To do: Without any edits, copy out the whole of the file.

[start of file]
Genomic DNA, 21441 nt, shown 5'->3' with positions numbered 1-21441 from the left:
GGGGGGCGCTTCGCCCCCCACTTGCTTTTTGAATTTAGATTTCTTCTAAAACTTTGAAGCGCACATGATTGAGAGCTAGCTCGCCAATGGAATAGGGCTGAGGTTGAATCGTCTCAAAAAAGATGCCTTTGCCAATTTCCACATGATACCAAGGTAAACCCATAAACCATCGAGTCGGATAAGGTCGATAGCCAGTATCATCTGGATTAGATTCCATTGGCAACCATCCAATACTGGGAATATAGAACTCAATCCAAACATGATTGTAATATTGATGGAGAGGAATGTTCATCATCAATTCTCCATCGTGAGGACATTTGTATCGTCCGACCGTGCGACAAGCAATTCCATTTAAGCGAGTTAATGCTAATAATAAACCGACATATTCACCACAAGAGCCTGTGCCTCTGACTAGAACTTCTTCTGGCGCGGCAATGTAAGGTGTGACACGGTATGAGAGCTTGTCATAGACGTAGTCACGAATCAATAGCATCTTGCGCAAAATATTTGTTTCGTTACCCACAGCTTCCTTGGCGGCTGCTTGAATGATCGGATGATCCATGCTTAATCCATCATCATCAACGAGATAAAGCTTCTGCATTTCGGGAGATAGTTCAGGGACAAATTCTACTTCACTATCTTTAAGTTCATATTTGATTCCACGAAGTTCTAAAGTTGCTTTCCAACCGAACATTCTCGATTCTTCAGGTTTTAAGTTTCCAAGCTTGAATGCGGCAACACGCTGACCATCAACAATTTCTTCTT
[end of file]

Genomic DNA, 21441 nt, shown 5'->3' with positions numbered 1-21441 from the left:
GGGGGGCGCTTCGCCCCCCACTTGCTTTTTGAATTTAGATTTCTTCTAAAACTTTGAAGCGCACATGATTGAGAGCTAGCTCGCCAATGGAATAGGGCTGAGGTTGAATCGTCTCAAAAAAGATGCCTTTGCCAATTTCCACATGATACCAAGGTAAACCCATAAACCATCGAGTCGGATAAGGTCGATAGCCAGTATCATCTGGATTAGATTCCATTGGCAACCATCCAATACTGGGAATATAGAACTCAATCCAAACATGATTGTAATATTGATGGAGAGGAATGTTCATCATCAATTCTCCATCGTGAGGACATTTGTATCGTCCGACCGTGCGACAAGCAATTCCATTTAAGCGAGTTAATGCTAATAATAAACCGACATATTCACCACAAGAGCCTGTGCCTCTGACTAGAACTTCTTCTGGCGCGGCAATGTAAGGTGTGACACGGTATGAGAGCTTGTCATAGACGTAGTCACGAATCAATAGCATCTTGCGCAAAATATTTGTTTCGTTACCCACAGCTTCCTTGGCGGCTGCTTGAATGATCGGATGATCCATGCTTAATCCATCATCATCAACGAGATAAAGCTTCTGCATTTCGGGAGATAGTTCAGGGACAAATTCTACTTCACTATCTTTAAGTTCATATTTGATTCCACGAAGTTCTAAAGTTGCTTTCCAACCGAACATTCTCGATTCTTCAGGTTTTAAGTTTCCAAGCTTGAATGCGGCAACACGCTGACCATCAACAATTTCTTCTT